Sometimes you have to bite your tongue as a manager. Sometimes you have to grit your teeth through a frustrating, disappointing, exasperating performance.
Stoke City had come off the back of two home wins when they went to Barnsley, the ship is steady, so you just have to be careful in how you handle the players.
They had done enough to beat Sheffield Wednesday and completely dominated against Luton when everyone was firing on all cylinders.
Yes, there was a moment that irritated me just before half-time when they passed a free-kick backwards and, to use the manager’s phrase, gave oxygen to the opposition.
But there no problems whatsoever after the interval, there was good momentum all the way and it was a decent, well-pleasing, solid performance.
So was it the players or the manager who takes the credit for that and the blame for what happened next at Oakwell?
Words can be throwaway things in post-match interviews and you can tell O’Neill was irritated by what he’d seen.
It is natural to feel like ripping shreds off them at times but you can’t lash out in public, especially when they had won their previous two games. You need them again, after all, three days later – and at Brentford, no less, who have now got back on track.
There isn’t a like-for-like replacement for Steven Fletcher or someone with pace who can threaten behind defences in his and Tyrese Campbell’s absence. If we play Sam Vokes, you need service from wide areas and that’s what they tried to address in January by signing wingers.
If Vokes isn’t the man to stand in, why didn’t we let him go in January and keep Lee Gregory, who does make defenders work?
Was the thinking in that transfer window that we had enough in the squad? Have we got ourselves into that much of a pickle with players on long contracts who we can’t seem to shift that we can’t bring in any better?
The manager can’t do anything about changing that now so he has to tread carefully with the players until he’s in private when he and his coaches can rip into them on the training pitch and demand better.
Take out your frustrations by taking them through what went wrong and working on the next one.
You can leave the public thrashings to the pundits and the fans, who I’m sure will voice their opinions loud enough. You have to educate your players, put all your energies into training, the opposition’s tactics and their workings, what to expect from them, their strengths and how to get into their weaknesses.
O’Neill has done well to get Stoke from where they were to where they are but you can’t keep always looking back at the mess he inherited. We have to keep looking forward and how we can improve.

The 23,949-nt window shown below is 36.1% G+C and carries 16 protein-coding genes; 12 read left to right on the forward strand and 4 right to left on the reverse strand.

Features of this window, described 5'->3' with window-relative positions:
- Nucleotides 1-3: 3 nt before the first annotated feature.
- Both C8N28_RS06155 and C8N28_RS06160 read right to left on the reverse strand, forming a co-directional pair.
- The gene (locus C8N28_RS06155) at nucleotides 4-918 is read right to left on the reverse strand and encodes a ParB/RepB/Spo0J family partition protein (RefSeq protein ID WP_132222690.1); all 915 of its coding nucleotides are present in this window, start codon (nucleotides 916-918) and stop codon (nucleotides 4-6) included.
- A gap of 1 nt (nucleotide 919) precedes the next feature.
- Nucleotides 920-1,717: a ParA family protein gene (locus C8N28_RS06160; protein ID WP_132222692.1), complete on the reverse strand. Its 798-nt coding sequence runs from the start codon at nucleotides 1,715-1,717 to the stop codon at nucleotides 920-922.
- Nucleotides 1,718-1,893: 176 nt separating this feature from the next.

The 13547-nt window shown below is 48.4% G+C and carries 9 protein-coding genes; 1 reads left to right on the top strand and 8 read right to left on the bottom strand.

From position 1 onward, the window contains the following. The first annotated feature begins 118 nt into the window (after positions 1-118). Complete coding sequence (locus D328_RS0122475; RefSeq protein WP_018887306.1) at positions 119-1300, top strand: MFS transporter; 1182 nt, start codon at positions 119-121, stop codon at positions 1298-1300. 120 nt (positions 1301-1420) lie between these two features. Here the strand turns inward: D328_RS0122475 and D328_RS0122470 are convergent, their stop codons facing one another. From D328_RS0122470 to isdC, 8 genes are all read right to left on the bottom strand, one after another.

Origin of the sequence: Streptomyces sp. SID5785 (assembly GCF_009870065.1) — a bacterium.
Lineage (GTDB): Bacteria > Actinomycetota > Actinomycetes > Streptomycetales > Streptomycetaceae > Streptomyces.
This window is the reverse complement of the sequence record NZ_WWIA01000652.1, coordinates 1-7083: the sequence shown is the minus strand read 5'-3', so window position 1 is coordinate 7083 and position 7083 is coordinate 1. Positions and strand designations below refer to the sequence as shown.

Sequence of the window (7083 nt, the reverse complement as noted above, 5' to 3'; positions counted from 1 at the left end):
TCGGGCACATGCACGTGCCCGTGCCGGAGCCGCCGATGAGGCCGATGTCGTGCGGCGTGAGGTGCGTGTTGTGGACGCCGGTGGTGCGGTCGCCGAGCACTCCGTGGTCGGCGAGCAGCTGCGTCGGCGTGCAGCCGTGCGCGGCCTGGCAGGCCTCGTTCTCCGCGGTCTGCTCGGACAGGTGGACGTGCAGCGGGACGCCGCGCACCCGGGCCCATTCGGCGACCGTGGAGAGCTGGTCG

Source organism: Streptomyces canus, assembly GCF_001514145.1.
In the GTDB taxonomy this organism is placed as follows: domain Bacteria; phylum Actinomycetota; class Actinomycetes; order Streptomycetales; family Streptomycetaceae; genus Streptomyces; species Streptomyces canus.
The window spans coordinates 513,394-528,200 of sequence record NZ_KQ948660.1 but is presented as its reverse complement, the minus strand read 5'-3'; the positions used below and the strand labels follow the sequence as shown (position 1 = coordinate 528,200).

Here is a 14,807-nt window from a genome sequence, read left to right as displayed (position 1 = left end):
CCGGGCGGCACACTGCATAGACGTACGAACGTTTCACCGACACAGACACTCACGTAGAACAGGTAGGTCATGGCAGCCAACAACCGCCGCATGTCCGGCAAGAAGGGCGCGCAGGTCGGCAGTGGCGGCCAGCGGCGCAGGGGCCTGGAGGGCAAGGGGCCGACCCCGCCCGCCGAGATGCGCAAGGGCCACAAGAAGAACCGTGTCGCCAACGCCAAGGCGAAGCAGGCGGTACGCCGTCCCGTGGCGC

The board is obviously backing him for the long-term and that means he is in a position to think about blooding youngsters, particularly if he doesn’t trust previous manager’s expensive recruits.
There are a couple of options in attack if Fletcher isn’t fit. I wouldn’t be surprised if we went 3-4-3 and used Nick Powell in the middle, sitting just off the front as Pep Guardiola plays his striker.
He could play Powell on the left with Vokes central, as worked at Aston Villa a lot earlier this season.
The key is to have options wide and that formation gives that with full-backs and wingers ahead of them. Out of possession it can become a 5-4-1.
Taking a longer view, we knew even on the day that Fletcher signed that we also need a younger version of the same kind of player, ready to step in and challenge for his place when they get a chance rather than demand a change in formation.
There is a chance to take a look at Christian Norton or Ethon Varian and see if they are ready to swim. You need competition not just in terms of winning games but within the club of being number one in different positions. O’Neill is in a lucky position in modern football that he has a board that will give him time to let players find their feet if the ship keeps going in the right direction.
And, despite the Barnsley defeat, there is still a door swinging on that play-off zone.
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The top four are challenging for the two automatic promotion spots but the next two positions are still to be decided. Bournemouth are on a bad run, Reading are on a sticky wicket.
Middlesbrough are dropping, Millwall are steady, Cardiff are on the up and Barnsley are full of confidence. Then there’s Bristol City with a new manager bounce and Stoke needing to find their best form of the season.
There are eight clubs in the chase but it is a chase.
Stoke’s final 10 home games of the season will shape a lot of that. We drew with Reading and won the next two with seven to go. One lousy night at Barnsley doesn’t throw it all down the plug hole.